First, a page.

Transportation Policy and the 2012 Presidential Election

U.S. transportation policy is something that very few voters have in mind when casting their ballots for the next President of the United States. The transportation infrastructure in the U.S. is aging and sooner rather than later, our President and their administration must make key decisions on how to upgrade, repair, and build the infrastructure of this country’s future. Those who have watched the debates and kept up on the race over the past few months may have noticed that neither candidate has talked much about their plans for transportation. The answer as to why is simple: nobody has a good answer for the people. Transportation infrastructure, whether it is upkeep or building new roads, bridges, etc., costs a great deal of money. As both candidates look to be elected in this time of large amounts of government debt, neither wants to talk about how they will go about paying for such projects. Current estimates from one congressional committee states that “all levels of government are spending $138 billion a year less than is needed to maintain the current system and make modest improvements.”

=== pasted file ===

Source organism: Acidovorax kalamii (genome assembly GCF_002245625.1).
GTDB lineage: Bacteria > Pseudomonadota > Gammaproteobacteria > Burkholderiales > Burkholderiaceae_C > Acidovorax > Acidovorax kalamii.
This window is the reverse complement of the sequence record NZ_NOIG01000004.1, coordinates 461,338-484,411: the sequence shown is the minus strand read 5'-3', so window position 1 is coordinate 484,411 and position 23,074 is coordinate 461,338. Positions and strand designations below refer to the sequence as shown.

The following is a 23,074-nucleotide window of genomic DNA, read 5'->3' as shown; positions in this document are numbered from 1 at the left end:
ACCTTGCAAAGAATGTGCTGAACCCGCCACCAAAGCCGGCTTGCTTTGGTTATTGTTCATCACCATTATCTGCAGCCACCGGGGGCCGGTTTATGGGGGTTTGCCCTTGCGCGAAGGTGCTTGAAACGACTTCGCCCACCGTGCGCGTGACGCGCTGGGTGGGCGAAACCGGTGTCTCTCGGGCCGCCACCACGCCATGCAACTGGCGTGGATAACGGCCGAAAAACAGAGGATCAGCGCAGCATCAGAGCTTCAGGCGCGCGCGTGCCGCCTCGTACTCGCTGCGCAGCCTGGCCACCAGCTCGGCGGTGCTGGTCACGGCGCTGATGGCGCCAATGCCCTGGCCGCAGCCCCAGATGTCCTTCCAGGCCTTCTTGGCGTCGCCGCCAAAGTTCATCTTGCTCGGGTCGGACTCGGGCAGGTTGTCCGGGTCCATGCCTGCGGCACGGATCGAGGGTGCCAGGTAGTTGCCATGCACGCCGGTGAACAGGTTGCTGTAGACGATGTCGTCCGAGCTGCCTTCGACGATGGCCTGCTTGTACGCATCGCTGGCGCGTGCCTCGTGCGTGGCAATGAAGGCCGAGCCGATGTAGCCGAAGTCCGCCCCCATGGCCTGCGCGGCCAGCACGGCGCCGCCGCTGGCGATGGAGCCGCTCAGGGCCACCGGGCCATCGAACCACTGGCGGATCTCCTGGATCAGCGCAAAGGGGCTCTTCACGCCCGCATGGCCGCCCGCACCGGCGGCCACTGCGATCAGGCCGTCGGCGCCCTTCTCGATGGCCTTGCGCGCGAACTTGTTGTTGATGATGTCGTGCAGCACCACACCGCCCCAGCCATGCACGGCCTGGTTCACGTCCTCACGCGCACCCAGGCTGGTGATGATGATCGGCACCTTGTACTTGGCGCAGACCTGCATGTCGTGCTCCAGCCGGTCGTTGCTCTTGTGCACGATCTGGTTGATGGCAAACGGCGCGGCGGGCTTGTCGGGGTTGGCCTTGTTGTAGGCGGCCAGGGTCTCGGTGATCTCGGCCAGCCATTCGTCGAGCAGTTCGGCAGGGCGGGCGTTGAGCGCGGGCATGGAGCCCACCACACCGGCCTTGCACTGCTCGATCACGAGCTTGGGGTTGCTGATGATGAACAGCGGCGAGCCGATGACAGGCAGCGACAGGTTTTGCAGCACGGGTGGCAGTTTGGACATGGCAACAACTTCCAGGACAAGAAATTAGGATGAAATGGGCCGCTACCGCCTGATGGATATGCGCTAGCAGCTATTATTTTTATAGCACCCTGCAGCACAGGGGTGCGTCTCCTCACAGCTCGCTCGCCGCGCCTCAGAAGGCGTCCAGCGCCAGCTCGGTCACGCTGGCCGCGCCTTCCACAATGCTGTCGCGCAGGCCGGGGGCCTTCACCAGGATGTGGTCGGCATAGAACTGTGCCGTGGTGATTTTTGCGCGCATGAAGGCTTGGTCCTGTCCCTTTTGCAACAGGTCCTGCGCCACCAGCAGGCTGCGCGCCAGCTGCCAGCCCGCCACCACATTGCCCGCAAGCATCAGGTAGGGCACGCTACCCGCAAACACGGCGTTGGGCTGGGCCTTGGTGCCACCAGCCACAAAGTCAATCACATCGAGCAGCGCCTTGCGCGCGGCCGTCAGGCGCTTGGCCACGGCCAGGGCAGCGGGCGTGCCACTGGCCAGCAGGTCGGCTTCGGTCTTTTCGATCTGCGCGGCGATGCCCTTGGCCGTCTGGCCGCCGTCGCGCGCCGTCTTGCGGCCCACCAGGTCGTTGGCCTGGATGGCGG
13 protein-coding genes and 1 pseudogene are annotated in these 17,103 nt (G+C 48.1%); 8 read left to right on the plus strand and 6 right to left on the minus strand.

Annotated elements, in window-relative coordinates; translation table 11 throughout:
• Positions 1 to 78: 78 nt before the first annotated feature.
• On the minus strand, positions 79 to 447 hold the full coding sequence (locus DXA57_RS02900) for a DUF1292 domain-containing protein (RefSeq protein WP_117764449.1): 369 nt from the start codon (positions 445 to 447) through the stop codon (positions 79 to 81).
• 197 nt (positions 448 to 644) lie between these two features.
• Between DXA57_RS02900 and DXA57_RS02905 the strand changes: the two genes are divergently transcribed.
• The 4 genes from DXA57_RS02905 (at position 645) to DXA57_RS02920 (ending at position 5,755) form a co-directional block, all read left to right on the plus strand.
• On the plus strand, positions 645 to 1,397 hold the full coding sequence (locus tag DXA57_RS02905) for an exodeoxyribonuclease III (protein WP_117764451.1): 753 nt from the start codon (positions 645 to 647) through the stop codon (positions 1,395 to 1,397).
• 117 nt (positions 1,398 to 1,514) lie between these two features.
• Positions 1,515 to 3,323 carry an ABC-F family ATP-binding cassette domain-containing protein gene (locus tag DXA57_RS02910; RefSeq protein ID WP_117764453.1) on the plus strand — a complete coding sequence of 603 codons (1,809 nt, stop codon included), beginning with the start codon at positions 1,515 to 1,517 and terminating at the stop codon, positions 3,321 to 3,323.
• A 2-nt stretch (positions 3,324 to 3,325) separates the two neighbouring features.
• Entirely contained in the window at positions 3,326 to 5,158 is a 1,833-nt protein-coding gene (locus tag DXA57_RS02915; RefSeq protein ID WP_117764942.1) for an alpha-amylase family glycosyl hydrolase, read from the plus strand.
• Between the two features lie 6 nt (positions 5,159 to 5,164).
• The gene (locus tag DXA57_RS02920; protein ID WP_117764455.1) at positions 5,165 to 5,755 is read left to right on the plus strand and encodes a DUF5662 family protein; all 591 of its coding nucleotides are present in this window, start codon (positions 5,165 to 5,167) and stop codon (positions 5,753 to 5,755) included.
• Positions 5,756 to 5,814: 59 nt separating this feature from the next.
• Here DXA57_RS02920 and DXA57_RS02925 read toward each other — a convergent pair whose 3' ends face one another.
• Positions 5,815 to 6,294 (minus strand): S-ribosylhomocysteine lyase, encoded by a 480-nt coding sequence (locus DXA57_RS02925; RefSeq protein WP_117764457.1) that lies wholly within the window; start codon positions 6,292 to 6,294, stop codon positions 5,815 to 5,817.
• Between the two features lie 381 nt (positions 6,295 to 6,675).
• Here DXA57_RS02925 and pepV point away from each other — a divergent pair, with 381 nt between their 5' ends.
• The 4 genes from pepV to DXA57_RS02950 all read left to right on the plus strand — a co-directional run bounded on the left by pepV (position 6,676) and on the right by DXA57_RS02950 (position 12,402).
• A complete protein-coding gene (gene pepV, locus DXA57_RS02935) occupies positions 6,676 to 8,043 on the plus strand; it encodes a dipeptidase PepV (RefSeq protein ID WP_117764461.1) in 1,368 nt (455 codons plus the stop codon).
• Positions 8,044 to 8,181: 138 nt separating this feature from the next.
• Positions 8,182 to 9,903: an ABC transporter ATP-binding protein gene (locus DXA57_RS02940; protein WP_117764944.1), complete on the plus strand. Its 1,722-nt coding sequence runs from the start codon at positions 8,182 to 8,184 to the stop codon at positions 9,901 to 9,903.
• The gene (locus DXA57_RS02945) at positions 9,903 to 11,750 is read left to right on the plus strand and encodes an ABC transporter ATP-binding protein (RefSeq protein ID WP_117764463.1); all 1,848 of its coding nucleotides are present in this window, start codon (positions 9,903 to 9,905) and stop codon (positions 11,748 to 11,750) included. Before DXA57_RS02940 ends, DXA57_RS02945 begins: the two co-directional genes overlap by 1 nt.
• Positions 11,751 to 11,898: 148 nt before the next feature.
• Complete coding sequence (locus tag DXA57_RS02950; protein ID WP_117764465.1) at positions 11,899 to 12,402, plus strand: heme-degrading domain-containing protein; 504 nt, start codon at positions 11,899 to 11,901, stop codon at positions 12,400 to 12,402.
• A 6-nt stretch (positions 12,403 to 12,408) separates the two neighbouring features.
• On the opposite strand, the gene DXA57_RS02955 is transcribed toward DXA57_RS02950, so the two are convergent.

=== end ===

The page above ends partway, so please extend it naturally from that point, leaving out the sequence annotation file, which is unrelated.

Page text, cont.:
Although polls close tonight, it is interesting to see the differences in each candidate’s views on U.S. transportation infrastructure policy. Here is a brief summary of each candidate’s general plans, even if neither has an official plan laid out.

U.S. Presidential Candidates Mitt Romney (left, Republican) and President Barack Obama (right, Democrat).



  • Passed a bill to spend an extra $48 billion in highway and transit beyond normal federal spending
  • Attempted six-year, $476 billion transportation program using funds saved from ending wars in Middle East
  • Support of passenger railroad network Amtrak


  • Supports government and private partnerships to handle infrastructure
  • Favors more toll roads
  • Has called for ending subsidies for Amtrak

Whether or not this becomes a pressing issue for the upcoming President, some decisions will have to be made in the next term, and certainly beyond the upcoming term.



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